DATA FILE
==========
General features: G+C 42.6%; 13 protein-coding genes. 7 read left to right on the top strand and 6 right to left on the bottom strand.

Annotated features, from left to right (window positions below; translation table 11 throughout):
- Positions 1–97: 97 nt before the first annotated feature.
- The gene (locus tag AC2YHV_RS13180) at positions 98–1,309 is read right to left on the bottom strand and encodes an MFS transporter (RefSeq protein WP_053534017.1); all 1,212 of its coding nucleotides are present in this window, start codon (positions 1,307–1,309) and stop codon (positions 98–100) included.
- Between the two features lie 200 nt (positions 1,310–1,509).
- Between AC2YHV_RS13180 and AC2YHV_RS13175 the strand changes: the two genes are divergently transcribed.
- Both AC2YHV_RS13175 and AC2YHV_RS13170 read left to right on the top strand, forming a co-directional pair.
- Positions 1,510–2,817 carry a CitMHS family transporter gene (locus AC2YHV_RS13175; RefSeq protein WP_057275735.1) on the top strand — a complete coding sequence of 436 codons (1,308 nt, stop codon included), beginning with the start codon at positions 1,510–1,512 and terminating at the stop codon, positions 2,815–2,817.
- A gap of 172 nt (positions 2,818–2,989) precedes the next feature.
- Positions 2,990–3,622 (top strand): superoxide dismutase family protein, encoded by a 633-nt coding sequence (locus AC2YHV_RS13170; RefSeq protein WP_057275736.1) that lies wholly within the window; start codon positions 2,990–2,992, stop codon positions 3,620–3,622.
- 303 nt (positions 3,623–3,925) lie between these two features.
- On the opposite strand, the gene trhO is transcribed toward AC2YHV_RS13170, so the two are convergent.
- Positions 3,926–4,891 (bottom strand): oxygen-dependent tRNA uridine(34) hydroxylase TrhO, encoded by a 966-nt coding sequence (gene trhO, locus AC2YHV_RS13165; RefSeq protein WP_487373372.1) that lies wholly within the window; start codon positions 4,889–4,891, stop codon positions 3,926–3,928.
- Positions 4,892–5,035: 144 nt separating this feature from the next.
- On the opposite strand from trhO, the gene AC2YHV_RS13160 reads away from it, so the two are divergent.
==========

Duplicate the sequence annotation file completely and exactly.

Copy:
General features: G+C 42.6%; 13 protein-coding genes. 7 read left to right on the top strand and 6 right to left on the bottom strand.

Annotated features, from left to right (window positions below; translation table 11 throughout):
- Positions 1–97: 97 nt before the first annotated feature.
- The gene (locus tag AC2YHV_RS13180) at positions 98–1,309 is read right to left on the bottom strand and encodes an MFS transporter (RefSeq protein WP_053534017.1); all 1,212 of its coding nucleotides are present in this window, start codon (positions 1,307–1,309) and stop codon (positions 98–100) included.
- Between the two features lie 200 nt (positions 1,310–1,509).
- Between AC2YHV_RS13180 and AC2YHV_RS13175 the strand changes: the two genes are divergently transcribed.
- Both AC2YHV_RS13175 and AC2YHV_RS13170 read left to right on the top strand, forming a co-directional pair.
- Positions 1,510–2,817 carry a CitMHS family transporter gene (locus AC2YHV_RS13175; RefSeq protein WP_057275735.1) on the top strand — a complete coding sequence of 436 codons (1,308 nt, stop codon included), beginning with the start codon at positions 1,510–1,512 and terminating at the stop codon, positions 2,815–2,817.
- A gap of 172 nt (positions 2,818–2,989) precedes the next feature.
- Positions 2,990–3,622 (top strand): superoxide dismutase family protein, encoded by a 633-nt coding sequence (locus AC2YHV_RS13170; RefSeq protein WP_057275736.1) that lies wholly within the window; start codon positions 2,990–2,992, stop codon positions 3,620–3,622.
- 303 nt (positions 3,623–3,925) lie between these two features.
- On the opposite strand, the gene trhO is transcribed toward AC2YHV_RS13170, so the two are convergent.
- Positions 3,926–4,891 (bottom strand): oxygen-dependent tRNA uridine(34) hydroxylase TrhO, encoded by a 966-nt coding sequence (gene trhO, locus AC2YHV_RS13165; RefSeq protein WP_487373372.1) that lies wholly within the window; start codon positions 4,889–4,891, stop codon positions 3,926–3,928.
- Positions 4,892–5,035: 144 nt separating this feature from the next.
- On the opposite strand from trhO, the gene AC2YHV_RS13160 reads away from it, so the two are divergent.